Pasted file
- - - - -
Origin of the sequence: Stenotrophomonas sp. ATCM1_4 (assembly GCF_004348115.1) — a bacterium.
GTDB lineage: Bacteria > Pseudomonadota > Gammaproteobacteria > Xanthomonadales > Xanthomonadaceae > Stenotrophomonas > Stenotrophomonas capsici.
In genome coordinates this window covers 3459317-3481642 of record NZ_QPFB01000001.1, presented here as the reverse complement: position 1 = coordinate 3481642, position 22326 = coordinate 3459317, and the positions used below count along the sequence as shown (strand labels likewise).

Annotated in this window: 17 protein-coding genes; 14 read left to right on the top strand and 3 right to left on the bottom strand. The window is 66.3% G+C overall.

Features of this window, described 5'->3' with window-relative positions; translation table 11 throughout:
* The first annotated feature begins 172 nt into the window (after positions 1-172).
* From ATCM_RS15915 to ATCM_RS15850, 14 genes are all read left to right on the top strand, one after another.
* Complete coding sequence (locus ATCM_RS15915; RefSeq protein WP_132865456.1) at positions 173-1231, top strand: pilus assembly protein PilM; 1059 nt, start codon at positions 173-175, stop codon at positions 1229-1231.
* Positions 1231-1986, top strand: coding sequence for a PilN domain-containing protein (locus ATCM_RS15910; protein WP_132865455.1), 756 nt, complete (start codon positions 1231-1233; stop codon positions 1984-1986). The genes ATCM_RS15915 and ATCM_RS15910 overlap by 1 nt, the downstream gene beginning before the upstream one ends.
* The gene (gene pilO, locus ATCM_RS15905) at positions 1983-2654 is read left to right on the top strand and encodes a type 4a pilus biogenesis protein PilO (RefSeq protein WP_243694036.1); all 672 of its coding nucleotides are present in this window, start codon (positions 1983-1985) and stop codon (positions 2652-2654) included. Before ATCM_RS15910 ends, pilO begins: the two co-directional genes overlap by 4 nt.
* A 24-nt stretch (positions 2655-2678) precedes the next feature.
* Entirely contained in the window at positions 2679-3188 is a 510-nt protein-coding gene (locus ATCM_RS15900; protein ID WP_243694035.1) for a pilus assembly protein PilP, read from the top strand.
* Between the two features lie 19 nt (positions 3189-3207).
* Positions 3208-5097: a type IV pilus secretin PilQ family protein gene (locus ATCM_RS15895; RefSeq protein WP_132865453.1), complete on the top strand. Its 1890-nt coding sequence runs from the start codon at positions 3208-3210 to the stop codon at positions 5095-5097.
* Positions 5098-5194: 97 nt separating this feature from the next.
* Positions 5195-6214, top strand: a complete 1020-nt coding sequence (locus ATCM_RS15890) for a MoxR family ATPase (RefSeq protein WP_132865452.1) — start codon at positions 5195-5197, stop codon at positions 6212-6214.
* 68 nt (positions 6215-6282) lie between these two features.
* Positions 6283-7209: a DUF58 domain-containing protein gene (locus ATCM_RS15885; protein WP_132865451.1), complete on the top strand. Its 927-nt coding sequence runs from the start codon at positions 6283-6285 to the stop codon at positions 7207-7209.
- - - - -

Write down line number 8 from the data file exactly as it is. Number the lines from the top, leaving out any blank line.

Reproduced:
* Complete coding sequence (locus ATCM_RS15915; RefSeq protein WP_132865456.1) at positions 173-1231, top strand: pilus assembly protein PilM; 1059 nt, start codon at positions 173-175, stop codon at positions 1229-1231.